These techniques are the same methods that Team Life Skill uses in every class to help keep kids engaged in the Learning Experience:

1. Healthy Competition
Competition no doubt helps students of all levels step up their game, and if you prompt competition for your lessons in a fun way that splits the class into teams then it’s not only healthy – it’s FUN too!  If you have multiple children, this can be as simple as seeing who can draw the most number of triangles in 30 seconds.

If you have a single child, or your kids have a broad age gap, you may have to step in as the competition.  Kids love seeing adults in agony.  Just think of the shows your kids watch, and when they laugh the most; usually it’s an adult getting hurt or making a mistake.

Challenge them that if they can write their sentences in 5 minutes or less, you will do 5 push-ups, but if they take more than 5 minutes THEY will have to do the push-ups.  This is not about punishment, it is about FUN (and the extra boost of endorphins will help break the stress).

2. Choices
When your kids get to choose the activity at hand, they become more motivated to put forth greater effort.  Kids tend to feel as if they have little control over their lives, and this can lead to some major tantrums.  As parents, we sometimes don’t trust our kids with control because they will make less than favorable decisions.  Stripes and polka dots!?! No Way!

By providing choices, we let the kids feel a sense of control over their lives.  This is important for their development as someday they WILL have to be the one making the decisions.  It is even more important for their mental well-being as they are trapped at home, isolated from their friends because of social distancing practices.

When setting up the lessons for the day, have the flexibility to provide your child with a choice.  If you tell them spelling is next, you may get pushback.  But if you ask whether they’d like to do spelling first or math first, they will feel empowered; and since both of the choices you provided were acceptable options, your own stress levels will go down, as well.

3. Re-directing
We can all agree that many kids will not have the very best discipline all the time. To increase the level of discipline and effort in class, it is important that we are constantly catching and rewarding students that are trying hard and leading by example. The simple act of setting your kids up for success is the key to maximizing good behavior in class.

A great way to do this is to focus on what is going right rather than what is going wrong.  For example, imagine you have two siblings, and one is on task but the other is dawdling.  Most of us would try to correct the dawdler.  Instead, praise what you like about the focused child.  “I love how focused you are, Johny!  That shows me that you are a person with good discipline.”  A natural reaction will be for your other child to seek similar praise by modeling the behavior you said you liked.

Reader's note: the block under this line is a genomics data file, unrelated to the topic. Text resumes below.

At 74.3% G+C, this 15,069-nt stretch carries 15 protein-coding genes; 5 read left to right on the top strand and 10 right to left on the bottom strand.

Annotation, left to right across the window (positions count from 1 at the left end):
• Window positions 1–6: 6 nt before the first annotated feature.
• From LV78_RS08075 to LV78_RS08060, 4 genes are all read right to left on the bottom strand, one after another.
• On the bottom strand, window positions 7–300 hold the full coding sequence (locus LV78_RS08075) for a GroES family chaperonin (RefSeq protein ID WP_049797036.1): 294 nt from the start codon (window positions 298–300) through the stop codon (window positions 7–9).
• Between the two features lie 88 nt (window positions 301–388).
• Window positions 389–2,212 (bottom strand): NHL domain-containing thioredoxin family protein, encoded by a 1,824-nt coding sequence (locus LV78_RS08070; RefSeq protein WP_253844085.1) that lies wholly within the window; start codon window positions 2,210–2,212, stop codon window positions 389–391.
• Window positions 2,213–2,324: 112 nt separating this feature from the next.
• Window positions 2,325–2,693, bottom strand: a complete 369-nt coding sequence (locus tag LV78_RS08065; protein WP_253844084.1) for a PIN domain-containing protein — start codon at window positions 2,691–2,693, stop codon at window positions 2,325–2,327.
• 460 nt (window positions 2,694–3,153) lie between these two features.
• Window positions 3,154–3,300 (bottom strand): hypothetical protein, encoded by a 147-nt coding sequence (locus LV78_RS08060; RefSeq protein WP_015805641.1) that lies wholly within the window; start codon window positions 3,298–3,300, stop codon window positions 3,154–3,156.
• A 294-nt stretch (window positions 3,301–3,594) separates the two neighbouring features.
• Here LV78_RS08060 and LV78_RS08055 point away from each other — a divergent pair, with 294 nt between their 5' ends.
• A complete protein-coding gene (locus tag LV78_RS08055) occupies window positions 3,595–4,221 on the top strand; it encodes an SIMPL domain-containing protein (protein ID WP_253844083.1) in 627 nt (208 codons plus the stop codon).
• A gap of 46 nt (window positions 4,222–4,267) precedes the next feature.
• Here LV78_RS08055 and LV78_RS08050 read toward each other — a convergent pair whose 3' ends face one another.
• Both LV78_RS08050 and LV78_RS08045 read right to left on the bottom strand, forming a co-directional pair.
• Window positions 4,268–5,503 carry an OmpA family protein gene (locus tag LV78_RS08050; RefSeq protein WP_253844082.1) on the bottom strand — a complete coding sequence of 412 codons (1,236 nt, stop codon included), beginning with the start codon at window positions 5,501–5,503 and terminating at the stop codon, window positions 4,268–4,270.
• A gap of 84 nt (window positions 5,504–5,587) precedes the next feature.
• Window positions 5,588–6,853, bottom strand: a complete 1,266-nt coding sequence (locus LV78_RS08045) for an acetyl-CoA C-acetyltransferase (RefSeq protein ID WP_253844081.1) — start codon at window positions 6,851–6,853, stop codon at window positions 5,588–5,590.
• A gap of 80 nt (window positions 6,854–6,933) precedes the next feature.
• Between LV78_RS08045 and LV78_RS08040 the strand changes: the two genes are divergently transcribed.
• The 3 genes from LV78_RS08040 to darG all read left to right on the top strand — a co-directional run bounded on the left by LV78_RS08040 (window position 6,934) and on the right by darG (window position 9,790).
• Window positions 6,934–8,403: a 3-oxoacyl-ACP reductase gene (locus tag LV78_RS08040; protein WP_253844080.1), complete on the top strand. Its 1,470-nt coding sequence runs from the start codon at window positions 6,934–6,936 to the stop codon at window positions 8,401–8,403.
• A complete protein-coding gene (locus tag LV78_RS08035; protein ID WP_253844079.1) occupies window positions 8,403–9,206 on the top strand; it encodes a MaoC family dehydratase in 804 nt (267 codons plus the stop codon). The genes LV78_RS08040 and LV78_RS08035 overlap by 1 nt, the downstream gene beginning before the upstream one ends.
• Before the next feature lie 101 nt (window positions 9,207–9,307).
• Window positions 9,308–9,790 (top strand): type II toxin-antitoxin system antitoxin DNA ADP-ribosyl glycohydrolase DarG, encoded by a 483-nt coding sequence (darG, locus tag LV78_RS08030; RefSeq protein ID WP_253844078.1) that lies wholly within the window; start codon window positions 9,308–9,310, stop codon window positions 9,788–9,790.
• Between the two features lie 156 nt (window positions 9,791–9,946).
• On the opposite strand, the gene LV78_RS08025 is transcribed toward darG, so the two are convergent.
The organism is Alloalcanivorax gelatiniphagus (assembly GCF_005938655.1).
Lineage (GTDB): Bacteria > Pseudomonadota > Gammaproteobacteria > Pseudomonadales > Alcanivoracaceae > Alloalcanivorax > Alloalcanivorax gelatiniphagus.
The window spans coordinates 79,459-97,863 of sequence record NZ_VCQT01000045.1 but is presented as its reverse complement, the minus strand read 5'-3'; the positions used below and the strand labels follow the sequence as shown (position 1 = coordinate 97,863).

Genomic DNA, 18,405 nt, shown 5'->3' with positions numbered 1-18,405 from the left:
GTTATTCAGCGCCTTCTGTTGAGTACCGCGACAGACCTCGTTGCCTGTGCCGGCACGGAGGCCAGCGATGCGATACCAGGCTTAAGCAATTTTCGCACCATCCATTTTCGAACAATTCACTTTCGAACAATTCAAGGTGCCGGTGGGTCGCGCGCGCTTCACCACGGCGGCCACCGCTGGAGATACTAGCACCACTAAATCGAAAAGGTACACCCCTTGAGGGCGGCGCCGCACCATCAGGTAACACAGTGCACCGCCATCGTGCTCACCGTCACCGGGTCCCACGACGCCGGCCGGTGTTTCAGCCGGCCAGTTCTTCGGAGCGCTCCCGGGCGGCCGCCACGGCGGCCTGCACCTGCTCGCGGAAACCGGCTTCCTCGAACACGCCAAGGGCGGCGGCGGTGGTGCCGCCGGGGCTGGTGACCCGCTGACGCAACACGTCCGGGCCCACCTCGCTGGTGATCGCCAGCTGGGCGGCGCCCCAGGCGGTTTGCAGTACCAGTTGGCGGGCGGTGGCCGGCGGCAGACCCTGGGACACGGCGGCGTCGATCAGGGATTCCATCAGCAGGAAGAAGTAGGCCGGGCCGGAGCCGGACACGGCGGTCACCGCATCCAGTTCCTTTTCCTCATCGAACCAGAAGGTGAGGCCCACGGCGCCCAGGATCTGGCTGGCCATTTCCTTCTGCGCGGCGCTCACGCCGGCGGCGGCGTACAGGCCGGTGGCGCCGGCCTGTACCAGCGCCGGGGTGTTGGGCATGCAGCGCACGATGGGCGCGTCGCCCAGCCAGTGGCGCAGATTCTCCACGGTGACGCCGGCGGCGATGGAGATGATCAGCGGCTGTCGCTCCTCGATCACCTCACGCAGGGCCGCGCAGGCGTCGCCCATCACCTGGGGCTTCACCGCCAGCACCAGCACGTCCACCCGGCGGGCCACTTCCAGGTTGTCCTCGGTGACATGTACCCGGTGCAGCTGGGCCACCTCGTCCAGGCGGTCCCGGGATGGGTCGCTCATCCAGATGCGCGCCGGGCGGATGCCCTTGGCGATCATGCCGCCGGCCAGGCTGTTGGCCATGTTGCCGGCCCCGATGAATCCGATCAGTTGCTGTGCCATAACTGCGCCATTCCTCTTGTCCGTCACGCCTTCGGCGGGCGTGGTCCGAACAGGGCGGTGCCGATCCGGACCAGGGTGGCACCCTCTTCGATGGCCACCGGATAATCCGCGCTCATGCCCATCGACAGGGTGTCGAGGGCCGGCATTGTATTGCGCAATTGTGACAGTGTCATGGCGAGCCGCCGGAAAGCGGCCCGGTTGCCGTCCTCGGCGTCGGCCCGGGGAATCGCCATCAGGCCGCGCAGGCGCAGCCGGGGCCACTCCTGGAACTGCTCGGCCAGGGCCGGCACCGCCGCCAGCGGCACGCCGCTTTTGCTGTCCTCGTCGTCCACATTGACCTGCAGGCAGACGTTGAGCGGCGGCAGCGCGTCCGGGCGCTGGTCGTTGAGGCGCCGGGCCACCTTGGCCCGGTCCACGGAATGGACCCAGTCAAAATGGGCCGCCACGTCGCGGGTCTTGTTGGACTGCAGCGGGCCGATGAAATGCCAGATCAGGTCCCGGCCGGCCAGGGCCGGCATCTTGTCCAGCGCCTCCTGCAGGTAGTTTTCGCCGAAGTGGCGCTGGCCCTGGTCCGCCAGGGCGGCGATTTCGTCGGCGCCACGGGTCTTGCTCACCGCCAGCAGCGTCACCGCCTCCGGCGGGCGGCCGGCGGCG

You can also use a similar technique for a single child.  The goal is to “catch them being good.”  When you see the behavior you want, even if it is for a split second, praise it.  This works even better if they don’t think you are watching.  It is a slow process, but you will actually start rewiring their brains to exhibit those positive behaviors.

4. Trickery
Trickery is a humorous way to help build focus, engagement, and connection. The concept is to try and trick your students into ‘going’ or ‘starting’ by using words that sound like the word ‘go!’

We use this in class mainly for physical movement activities.  For example, when starting a martial arts drill that has two or more teams competing against one another, we may count down, “Ready…Set…. GOOSE!” The kids get a laugh, it breaks the tension, and encourages them to be ready to perform, but not to over anticipate.

You might use a similar bit of trickery when encouraging your kids to see who can collect the most amount of different kinds of leaves in 2 minutes.

Side Note – thinking outside the box about conveying lessons is also a subtle form of trickery akin to sneaking onions into the meatloaf.  Collecting different leaves can teach about shapes, math, biodiversity, or even cooking if they are edible leaves.  Not every lesson needs to be about notes and textbooks.

5. Up the Rep